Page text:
The Federal Reserve has increased its key federal funds rate 11 times since March 2022, an aggressive move not seen since the 1980s. The aim is to cool down the economy and control rising prices, but how does this strategy work?
When you take out a loan, like a mortgage, it comes with an interest rate, which is the cost of borrowing the money. Banks also borrow funds, often from the Federal Reserve, the central bank of the U.S. The Fed’s main job is to ensure a secure financial system by managing deposit accounts for banks. Banks with excess funds in these accounts can lend to other banks in need.
Banks borrow money and, like any other loan, they pay interest on it. The Federal Reserve, as the central bank, influences this interest rate through the overnight lending rate, which is the cost basis for banks and the basis upon which other debt is denominated.
However, with recent rising of interest rates, many banks are hiking their own interest rates on credit cards, meaning they are charging consumers more money. This is a cause of great concern, as it affects people’s ability to pay their debts and even their daily spending.
It’s important to understand that the skyrocketing interest rates can have long-term negative impacts on you and your family. Let’s dive into why $1 trillion in overall credit card debt isn’t a great thing for the economy and what investors and consumers should be concerned about right now.
The Effect on the Overall Economy
Despite bleak predictions, the U.S. economy added over 500,000 jobs in January, lowering unemployment to a low last seen in 1969. This also coincided with President Joe Biden’s State of the Union speech and came with an annual wage increase of 5.5%, surpassing the pre-Covid average of 3%.
This should be a reason for celebration, with President Biden quick to claim credit. However, the U.S. stock market reacted by declining, which defies the conventional wisdom that a rising stock market indicates good times. This contradiction highlights a global economic tension.
To grasp the situation, consider the U.S. Federal Reserve’s goal of reducing unemployment. When it raises interest rates, it aims to slow economic activity, increase joblessness and discourage higher wage demands, which is expected to lead to lower inflation.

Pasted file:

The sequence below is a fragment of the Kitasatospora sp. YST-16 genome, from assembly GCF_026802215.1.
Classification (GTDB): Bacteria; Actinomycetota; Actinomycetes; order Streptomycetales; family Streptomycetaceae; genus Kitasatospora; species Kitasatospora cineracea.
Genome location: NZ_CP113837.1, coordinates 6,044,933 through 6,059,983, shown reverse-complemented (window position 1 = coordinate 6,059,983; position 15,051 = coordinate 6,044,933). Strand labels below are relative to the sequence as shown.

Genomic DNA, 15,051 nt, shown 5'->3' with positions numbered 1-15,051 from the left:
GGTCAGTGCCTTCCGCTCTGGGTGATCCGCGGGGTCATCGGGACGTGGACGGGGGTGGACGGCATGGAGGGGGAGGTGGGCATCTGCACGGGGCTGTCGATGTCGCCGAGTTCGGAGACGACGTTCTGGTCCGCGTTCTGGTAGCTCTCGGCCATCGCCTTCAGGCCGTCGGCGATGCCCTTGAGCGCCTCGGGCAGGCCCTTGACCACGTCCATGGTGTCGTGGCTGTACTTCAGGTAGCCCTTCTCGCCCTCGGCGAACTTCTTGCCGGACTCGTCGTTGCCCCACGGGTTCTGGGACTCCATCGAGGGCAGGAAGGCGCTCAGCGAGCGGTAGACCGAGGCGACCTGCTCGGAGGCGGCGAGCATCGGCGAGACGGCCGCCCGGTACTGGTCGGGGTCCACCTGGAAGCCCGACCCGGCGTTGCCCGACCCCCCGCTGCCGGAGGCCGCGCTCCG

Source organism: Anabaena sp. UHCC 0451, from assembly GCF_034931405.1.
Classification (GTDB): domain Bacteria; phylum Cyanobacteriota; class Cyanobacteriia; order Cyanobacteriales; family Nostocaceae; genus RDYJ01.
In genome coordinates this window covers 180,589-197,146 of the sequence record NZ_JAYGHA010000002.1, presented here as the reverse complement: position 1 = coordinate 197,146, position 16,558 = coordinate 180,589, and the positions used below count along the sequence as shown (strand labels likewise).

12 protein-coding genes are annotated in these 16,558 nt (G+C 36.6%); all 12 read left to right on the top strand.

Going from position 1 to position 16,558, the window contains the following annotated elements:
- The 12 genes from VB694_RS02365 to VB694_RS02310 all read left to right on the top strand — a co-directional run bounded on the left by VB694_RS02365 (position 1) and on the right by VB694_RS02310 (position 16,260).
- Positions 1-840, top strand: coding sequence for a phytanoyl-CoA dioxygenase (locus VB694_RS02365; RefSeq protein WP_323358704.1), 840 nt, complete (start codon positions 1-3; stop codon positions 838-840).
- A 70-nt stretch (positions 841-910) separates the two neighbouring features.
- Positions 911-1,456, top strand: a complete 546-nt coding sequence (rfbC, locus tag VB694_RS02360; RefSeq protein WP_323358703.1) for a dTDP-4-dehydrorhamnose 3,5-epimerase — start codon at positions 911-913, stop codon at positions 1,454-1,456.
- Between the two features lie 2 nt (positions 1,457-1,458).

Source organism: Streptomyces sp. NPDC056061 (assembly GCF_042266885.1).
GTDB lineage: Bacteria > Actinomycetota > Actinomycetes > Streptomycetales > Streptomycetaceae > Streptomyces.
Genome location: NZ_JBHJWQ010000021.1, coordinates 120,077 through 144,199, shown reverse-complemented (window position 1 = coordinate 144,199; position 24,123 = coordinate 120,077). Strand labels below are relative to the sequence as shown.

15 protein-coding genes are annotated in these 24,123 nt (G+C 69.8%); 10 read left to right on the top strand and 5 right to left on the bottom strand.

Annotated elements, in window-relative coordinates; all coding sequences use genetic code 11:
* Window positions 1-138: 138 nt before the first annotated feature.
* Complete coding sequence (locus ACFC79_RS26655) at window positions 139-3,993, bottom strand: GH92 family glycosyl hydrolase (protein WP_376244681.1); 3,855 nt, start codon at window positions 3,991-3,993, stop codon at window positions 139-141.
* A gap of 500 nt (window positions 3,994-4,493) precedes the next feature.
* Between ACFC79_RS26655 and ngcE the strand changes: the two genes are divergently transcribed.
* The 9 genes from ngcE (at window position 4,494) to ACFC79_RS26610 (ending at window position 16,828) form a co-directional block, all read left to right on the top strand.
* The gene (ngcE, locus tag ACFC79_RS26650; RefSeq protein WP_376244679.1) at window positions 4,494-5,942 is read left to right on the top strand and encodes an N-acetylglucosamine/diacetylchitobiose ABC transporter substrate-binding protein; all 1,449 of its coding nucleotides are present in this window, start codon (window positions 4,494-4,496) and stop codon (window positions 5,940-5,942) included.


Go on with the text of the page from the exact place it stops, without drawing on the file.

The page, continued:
Current inflation is mainly caused by external factors like the Russian invasion of Ukraine and extreme weather events. While wages are rising, they can’t keep up with price increases. Despite this, central banks like the Federal Reserve believe that wage growth is driving inflation. As a result, they’re increasing interest rates to counter it.
Will Raising Interests Work?
Fed Chair Jerome Powell aims to balance demand with supply, but global supply chain issues caused by the pandemic and the war in Ukraine limit the Fed’s options.
In July, the Federal Reserve raised the federal funds rate to 5.25% to 5.5%, resuming aggressive tightening. This followed a brief pause in June due to earlier increases and a regional banking crisis. The Fed cited elevated inflation, robust job gains and moderate economic expansion.
“Goods inflation is tied to trade and geopolitics, beyond the Fed’s control,” noted Derek Tang, an economist at LH Meyer Inc. He suggests White House and Congress actions, like trade deals and better supply access, are needed to address these issues.
Credit Card Interest Rates: What Now
Rising interest rates affect all kinds of debt, and with credit card interest rates now hovering around the 20% level, those with significant consumer debt may do well to refinance this debt into a consolidation loan, or take out lower-interest-rate debt to eliminate this rather toxic and destructive force for the personal finances of millions of individuals.
Most investors know that it makes no sense to hold any sort of debt with an interest rate above the rate of return one might otherwise receive in the market. Even if one factors in a potential total return on their portfolio of 10% a year (and that’s very aggressive, given where valuations are right now), losing 20% per year on one’s consumer debt makes no sense. Personal finance experts everywhere jump up and scream when they see any sort of credit card debt, in most markets. However, with interest rates on the rise, the advice these experts provide is even more crucial.
Now may be a good time to focus on debt repayment and bolstering household balance sheets. With student loan payments set to restart in short order, there’s only going to be so much extra money to go around. Thus, Q4 could be a quarter of debt consolidation for those intelligent investors looking to set themselves up for long-term success.
On the date of publication, Chris MacDonald did not have (either directly or indirectly) any positions in the securities mentioned in this article. The opinions expressed in this article are those of the writer, subject to the InvestorPlace.com Publishing Guidelines.